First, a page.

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Special Stories of Genealogy and Historical Interest
Looking Back ( at Lumber Camp Life in Elk County)
By Louise Herzing
St Marys Historical Society and The Daily Express
January 30, 1985
One night in 1923 when our family lived in Kane Pa a man names Lyly Ely came to our house to ask my mother Mrs William T (Elsie) Brown to be the cook at the Lew Josnick and John Goochee camp. The camp was located in the north section of Elk County on Twin Run near an area called the Owl's Nest.
At first Mother was dubious about going back in the woods to cook for eithy men. My Ely assured her that there was another lady helper sho turned out to be Rosie Shuster a half-sister of the late Joe Frtiz's wife. In addition he offered ehr waht at that time was a very high salary. He offered my father the cookee's job as another incentive.
The reason that he desperately needed a cook was the the lumbermjacks had threatened to walk out if the former cook did not leave. They could not drink the coffee, they wanted more meat, andthefood was too greasy.
Mother and Father agree to go, and she liked to boast later that it was th eonly time she ever made more money than he. When they were introduced to the men in the lobby of the camp as the new cook and cookee, my mother got the clear message that they wanted some changes. She promised that she would do her best and that she would make sure that they were fed enough meat.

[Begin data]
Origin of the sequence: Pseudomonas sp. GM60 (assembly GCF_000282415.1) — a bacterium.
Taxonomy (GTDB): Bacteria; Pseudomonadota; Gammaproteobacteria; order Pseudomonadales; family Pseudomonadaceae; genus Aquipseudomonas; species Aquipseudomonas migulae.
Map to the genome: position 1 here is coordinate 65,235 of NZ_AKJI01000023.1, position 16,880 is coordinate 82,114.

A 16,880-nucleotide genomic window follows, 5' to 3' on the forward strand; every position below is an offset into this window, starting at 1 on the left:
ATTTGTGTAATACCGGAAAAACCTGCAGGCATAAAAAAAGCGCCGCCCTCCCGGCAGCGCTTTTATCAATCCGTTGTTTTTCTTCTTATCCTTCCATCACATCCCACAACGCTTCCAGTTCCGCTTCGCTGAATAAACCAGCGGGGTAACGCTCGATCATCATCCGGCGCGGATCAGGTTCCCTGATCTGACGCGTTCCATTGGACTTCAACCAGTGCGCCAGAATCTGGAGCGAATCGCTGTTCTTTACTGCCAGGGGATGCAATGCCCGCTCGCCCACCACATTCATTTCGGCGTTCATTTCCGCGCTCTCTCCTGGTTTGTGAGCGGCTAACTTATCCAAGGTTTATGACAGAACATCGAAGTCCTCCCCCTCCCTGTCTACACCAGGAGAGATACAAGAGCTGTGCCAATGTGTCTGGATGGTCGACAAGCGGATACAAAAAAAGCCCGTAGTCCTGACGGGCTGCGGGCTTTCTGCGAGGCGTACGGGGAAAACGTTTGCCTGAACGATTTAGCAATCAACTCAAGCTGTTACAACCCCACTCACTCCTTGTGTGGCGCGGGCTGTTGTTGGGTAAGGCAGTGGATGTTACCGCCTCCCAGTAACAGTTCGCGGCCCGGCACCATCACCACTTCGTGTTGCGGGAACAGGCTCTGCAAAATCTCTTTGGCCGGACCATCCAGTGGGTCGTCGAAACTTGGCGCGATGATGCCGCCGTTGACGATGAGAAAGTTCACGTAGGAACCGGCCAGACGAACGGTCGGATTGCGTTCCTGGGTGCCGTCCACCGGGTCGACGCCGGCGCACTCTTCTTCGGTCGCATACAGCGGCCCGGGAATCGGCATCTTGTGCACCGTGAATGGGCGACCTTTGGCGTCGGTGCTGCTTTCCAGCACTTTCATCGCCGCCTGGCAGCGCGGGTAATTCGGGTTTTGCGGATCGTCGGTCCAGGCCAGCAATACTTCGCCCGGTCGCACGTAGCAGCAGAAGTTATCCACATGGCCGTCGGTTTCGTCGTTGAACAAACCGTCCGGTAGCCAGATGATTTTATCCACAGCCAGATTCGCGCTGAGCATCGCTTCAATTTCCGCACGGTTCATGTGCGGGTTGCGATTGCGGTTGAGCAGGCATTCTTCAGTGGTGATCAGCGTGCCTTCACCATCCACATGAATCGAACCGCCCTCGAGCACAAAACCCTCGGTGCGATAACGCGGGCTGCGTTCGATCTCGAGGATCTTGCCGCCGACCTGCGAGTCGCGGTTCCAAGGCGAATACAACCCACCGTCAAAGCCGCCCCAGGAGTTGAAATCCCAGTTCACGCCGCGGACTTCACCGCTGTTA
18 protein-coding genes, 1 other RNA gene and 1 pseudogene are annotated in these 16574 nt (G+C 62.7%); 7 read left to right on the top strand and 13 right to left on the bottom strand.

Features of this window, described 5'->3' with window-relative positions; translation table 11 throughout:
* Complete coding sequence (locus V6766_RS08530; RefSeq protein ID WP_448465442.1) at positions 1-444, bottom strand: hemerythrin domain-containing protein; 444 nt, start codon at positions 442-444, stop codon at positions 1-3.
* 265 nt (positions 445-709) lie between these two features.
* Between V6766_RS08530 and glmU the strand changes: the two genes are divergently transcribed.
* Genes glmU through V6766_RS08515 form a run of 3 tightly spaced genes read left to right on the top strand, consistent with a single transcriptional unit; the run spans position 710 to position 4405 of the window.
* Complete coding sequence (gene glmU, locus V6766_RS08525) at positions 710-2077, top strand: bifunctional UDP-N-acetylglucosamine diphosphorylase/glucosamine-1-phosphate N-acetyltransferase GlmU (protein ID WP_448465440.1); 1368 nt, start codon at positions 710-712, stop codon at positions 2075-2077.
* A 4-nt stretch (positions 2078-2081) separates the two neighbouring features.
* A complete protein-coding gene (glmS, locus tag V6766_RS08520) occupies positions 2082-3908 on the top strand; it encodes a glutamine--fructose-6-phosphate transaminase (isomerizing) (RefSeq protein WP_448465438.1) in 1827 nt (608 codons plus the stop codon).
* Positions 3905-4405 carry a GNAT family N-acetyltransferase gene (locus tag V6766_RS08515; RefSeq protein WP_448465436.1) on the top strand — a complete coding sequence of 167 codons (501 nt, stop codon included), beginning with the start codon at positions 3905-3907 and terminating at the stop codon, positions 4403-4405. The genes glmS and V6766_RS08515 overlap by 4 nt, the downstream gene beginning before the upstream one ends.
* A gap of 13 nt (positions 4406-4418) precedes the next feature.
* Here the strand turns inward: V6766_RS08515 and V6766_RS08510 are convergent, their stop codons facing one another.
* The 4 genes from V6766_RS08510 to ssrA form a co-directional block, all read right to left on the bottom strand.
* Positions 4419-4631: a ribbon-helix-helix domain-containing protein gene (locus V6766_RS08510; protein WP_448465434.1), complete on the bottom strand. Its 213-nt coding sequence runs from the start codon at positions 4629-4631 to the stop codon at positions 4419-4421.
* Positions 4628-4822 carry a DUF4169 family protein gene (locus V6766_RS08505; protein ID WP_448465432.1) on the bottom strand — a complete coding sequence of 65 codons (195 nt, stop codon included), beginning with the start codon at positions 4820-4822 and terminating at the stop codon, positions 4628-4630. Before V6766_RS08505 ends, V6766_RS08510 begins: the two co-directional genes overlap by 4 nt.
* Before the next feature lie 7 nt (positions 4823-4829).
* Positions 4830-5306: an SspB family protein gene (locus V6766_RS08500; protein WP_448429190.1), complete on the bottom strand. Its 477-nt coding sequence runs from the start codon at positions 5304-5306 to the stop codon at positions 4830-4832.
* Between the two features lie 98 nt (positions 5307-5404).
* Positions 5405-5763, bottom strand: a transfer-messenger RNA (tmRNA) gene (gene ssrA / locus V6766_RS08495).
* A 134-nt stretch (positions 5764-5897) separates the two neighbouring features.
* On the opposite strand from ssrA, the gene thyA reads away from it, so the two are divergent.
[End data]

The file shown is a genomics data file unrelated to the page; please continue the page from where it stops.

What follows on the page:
The next morning she made the coffee in her usual way but was very disappointed with the taste. There was no mistaking the grmbling at the talbels. She went in to admit that the coffee was poor and asked them to give her a chance to check the spring in the daylight, at the spring she found nothing but good water. She used a flashlight to look down in the resorvier sitting at one end of the kitchen stove. the bottom and sides showed a green, slimy buildup of algae. After the tank was cleaned, there were no more complaints.
Herman Goochee, son of the one jobber, John Goochee, gave me some information about the workings of the different jobs at the camp and in the woods. We compared memories and even though he came to the camp years later than I, some of those memories were surprisingly similar. My sisterRuby, Mrs Russel Andrews of Emorium and I sent to stay with our parents as soon as school ended in the summer of 1924.
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